October 2, 2020
Sometimes in life, it’s not where you start but where you finish. For Paul Drake, that maxim could easily read as a precis of his CV.
As co-founder and director of operations at Stockton’s Sapere Software, he today sits at the vanguard of digital innovation as the company designs, develops and rolls out mobile and web platform technology for clients including the NHS.
But it wasn’t always so.
As a fresh-faced teenager, Paul gutted scampi at a factory in Whitby, North Yorkshire.
It didn’t take him long to realise the job, quite literally, stank.
“All I did every day was remove entrails,” he says.
“My hands would get stained from curry- infused scampi and you couldn’t even hold a conversation because the big speakers were always blaring out the local radio.
“It was like being in a really cold, smelly nightclub – I was only there a few months.”
For all his repugnance, it wasn’t the first time Paul, who originally hails from Guisborough, in east Cleveland, had found himself in a less than desirable job – nor would it be the last.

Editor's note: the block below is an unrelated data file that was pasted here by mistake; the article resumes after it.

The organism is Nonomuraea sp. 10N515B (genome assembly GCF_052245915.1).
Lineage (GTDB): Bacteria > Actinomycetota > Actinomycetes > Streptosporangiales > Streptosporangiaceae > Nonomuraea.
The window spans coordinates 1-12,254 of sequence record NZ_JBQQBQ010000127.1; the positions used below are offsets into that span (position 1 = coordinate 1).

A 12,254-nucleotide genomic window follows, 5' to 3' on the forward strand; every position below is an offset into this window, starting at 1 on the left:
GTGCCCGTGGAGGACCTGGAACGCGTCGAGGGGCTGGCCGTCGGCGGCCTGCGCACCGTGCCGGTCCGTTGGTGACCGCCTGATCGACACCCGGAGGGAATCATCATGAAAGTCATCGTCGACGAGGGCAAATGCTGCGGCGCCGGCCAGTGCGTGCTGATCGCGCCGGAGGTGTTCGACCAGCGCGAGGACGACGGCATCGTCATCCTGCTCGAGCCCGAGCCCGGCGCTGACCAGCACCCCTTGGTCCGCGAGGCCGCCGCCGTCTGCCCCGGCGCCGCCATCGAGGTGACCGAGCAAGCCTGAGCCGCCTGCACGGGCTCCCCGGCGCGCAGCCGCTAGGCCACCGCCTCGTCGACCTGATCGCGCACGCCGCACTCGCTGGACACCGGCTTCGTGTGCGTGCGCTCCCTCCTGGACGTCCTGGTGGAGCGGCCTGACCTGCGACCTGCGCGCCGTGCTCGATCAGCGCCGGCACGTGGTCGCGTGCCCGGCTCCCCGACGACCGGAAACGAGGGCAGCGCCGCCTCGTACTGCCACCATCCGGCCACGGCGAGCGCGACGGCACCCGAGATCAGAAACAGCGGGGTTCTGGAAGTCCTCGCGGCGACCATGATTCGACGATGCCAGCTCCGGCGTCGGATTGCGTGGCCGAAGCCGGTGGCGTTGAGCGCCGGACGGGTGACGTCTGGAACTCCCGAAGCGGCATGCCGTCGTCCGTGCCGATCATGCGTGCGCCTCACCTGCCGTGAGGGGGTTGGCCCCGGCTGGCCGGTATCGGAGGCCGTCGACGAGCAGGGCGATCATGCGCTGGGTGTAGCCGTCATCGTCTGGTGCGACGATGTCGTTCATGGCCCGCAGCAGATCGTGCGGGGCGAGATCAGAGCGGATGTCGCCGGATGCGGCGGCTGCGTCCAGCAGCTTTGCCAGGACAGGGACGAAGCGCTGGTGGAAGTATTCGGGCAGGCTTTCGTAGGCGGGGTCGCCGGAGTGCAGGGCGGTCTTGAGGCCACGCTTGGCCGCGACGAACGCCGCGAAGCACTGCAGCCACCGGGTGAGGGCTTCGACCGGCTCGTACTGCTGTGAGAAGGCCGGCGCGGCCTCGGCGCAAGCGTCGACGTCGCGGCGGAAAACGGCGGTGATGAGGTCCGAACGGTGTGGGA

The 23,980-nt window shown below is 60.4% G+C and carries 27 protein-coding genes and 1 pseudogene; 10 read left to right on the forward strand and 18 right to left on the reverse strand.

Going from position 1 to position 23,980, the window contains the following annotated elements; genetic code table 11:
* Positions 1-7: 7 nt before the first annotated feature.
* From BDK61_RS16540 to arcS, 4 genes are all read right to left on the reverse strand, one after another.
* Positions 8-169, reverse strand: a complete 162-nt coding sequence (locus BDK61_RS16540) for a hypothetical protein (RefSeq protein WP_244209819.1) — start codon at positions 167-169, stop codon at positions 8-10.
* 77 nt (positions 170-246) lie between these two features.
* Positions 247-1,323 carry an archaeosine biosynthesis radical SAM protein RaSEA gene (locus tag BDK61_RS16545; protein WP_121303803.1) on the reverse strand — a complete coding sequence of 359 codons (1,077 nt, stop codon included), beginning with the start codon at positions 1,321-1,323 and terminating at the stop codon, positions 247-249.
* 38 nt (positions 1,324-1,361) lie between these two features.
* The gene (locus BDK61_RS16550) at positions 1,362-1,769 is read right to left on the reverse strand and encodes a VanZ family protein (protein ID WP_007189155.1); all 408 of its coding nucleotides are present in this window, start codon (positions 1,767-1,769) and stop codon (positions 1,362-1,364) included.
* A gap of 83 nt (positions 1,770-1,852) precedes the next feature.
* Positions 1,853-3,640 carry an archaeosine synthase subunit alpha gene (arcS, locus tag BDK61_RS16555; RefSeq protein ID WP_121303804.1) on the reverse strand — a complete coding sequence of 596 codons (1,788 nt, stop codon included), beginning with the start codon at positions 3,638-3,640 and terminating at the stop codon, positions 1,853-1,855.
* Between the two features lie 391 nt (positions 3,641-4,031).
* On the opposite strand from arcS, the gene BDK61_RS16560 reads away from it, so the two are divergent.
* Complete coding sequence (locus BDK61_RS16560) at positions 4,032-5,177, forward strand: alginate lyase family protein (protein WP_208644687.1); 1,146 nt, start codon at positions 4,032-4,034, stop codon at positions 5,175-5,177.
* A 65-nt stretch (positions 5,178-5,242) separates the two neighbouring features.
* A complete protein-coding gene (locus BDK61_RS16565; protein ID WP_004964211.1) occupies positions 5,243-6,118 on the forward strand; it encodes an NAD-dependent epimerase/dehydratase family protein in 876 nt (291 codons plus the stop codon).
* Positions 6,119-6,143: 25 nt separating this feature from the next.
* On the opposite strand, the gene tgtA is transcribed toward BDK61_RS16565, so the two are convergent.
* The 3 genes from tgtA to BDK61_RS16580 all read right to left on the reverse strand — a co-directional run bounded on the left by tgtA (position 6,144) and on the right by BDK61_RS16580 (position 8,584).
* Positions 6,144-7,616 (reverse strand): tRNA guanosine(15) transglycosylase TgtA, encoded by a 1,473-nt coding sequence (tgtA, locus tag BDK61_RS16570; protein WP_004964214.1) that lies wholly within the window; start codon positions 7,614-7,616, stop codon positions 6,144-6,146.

He began his working life as an 18-year-old in a Whitby dairy after the realities of impending fatherhood altered his plans for a career in civil engineering.
“I re-sat my school exams at college and then did a diploma for two years,” he says.
“However, we then found out we were having a baby, which obviously meant I couldn’t go away to study civil engineering, so I tried – but failed – to get a job in the sector,” adds the former Laurence Jackson School pupil.
What it meant was an agency role moving pallets of UHT milk off a production line.
“I couldn’t do it,” laughs Paul, “the crates kept stacking up and I was forever pressing the button for someone to help me.”
But when his scampi venture foundered, Paul returned to where he’d started, cleaning equipment used to process milk and make yoghurt, cottage cheese and cream.
Things, though, failed to improve.
“The first time I reached into a vat for machine parts, the top of my arm got covered in caustic soda because my gauntlets only came up to my elbows.
“It’s no fun when something is burning the hairs off your arms.